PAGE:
Trump considers executive order on student loans, campus free speech
The White House is considering an executive order that would require colleges to share some of the risk for taxpayer-backed federal student loans, which have a relatively high rate of default, according to people familiar with the matter.
A section in President Trump’s fiscal 2020 budget proposal released this week refers to a “request to create an educational finance system that requires postsecondary institutions that accept taxpayer funds to have skin in the game through a student loan risk-sharing program.”
While the pending executive order isn’t finalized, officials said it could include a provision seeking to make colleges and universities more accountable for the cost of an education. The order is expected to be issued soon.
Presidential adviser Ivanka Trump also is expected to appear at an event Monday that will address reauthorization of the Higher Education Act and college affordability.
The president said at the Conservative Political Action Conference earlier this month that he is preparing to issue an order pertaining to higher education, but he indicated it would deal with his concerns about institutions that restrict free speech.
He highlighted the case of Hayden Williams, a conservative activist who was assaulted while on a recent recruiting trip to the University of California, Berkeley.
“If they want our dollars and we give it to them by the billions, they [have] got to allow people like Hayden and many other great young people...to speak,” the president said. “Free speech. And if they don’t, it will be very costly.”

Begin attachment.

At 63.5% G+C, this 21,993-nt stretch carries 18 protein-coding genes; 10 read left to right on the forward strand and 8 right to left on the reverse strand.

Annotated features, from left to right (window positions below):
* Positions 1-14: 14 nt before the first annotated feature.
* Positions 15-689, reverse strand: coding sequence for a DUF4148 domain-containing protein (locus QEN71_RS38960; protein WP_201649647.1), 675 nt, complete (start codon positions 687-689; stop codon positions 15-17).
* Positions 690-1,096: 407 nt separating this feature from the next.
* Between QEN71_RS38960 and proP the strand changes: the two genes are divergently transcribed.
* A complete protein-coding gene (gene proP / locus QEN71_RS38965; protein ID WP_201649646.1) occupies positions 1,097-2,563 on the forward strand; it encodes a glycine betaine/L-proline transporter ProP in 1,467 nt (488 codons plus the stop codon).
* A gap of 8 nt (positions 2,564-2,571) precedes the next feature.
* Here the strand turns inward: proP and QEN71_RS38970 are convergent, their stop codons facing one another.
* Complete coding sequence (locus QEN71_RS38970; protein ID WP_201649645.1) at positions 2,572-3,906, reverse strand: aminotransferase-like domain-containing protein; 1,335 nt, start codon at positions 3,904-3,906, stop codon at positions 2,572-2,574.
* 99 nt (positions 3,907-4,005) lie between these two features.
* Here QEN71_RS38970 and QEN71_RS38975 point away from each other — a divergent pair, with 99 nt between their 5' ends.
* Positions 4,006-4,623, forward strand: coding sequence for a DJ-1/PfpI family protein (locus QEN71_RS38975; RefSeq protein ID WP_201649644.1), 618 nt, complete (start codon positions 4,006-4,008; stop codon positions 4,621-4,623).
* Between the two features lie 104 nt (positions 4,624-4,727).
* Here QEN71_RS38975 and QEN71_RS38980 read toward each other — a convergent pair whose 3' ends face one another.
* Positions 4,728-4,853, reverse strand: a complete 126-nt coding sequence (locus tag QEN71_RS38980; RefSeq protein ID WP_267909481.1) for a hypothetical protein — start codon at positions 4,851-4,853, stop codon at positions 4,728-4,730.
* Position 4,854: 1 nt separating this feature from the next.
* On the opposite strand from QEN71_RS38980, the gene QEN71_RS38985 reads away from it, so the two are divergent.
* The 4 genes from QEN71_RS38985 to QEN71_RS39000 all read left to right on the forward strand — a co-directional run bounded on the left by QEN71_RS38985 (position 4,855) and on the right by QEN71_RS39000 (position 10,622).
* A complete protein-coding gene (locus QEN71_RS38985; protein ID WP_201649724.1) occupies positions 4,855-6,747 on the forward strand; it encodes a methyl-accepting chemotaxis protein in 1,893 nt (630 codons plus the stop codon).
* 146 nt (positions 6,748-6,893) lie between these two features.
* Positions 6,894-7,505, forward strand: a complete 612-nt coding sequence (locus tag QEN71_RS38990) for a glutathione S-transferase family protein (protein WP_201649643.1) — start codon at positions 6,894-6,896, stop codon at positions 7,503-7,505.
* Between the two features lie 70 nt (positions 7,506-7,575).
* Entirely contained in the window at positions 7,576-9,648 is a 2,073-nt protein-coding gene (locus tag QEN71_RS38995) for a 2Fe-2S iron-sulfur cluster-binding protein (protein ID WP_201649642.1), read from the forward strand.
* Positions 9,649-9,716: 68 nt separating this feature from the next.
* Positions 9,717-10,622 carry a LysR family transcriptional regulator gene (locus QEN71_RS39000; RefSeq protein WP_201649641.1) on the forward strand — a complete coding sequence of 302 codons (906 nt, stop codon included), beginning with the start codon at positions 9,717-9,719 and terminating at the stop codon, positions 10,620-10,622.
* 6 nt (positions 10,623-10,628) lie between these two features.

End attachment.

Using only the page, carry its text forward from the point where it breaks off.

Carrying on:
Student loan debt has climbed from $600 billion in 2008 to about $1.5 trillion in 2018. The Consumer Bankers Association said while 98 percent of private student loans are repaid, government student loans have a double-digit default rate and should be issued with clearer disclosures about the loans’ total costs.
“Greater accountability by colleges and universities should be applauded, but when one in five federal borrowers are delinquent or defaulting, the root cause of the student loan crisis clearly starts at origination,” said CBA Vice President of congressional affairs Kris Fallon. “Currently, the federal government makes about 92 percent of the $1.5 trillion in student loan debt without providing the most basic of loan disclosures like APR and monthly repayments something supported by 90 percent of recent poll respondents and provided on every bank loan.”
In a January survey of 1,000 registered voters, CBA found 87 percent of Americans voiced concern that student loan debt has exceeded $1.5 trillion, and 90 percent of respondents said borrowers should receive disclosures detailing costs and terms such as monthly payments before taking out an education loan.
Sen. Lamar Alexander, Tennessee Republican and chairman of the Senate Health, Education, Labor and Pensions Committee, has advocated a proposal for colleges to assume financial liability by linking it to a measurement of their graduates’ ability to repay federal loans. That would dovetail with the president’s push to require colleges to disclose their educational outcomes through a sort of “scoreboard.”
The National Association of Independent Colleges and Universities said the average debt per borrower for all bachelor degree recipients at private colleges in 2014-15 was $31,400. The group said much of the collective student debut is due to an increased number of Americans who went to college during the last recession.
“Contrary to public perception, it is not the students with the largest loans who are unable to repay them,” the group said. “Very large loans are most often taken out for professional degrees and are repaid because the borrowers have higher incomes upon graduation. Rather, the borrowers who experience the most difficulty commonly have small (under $5,000) loan balances, and did not complete a certificate or degree program.”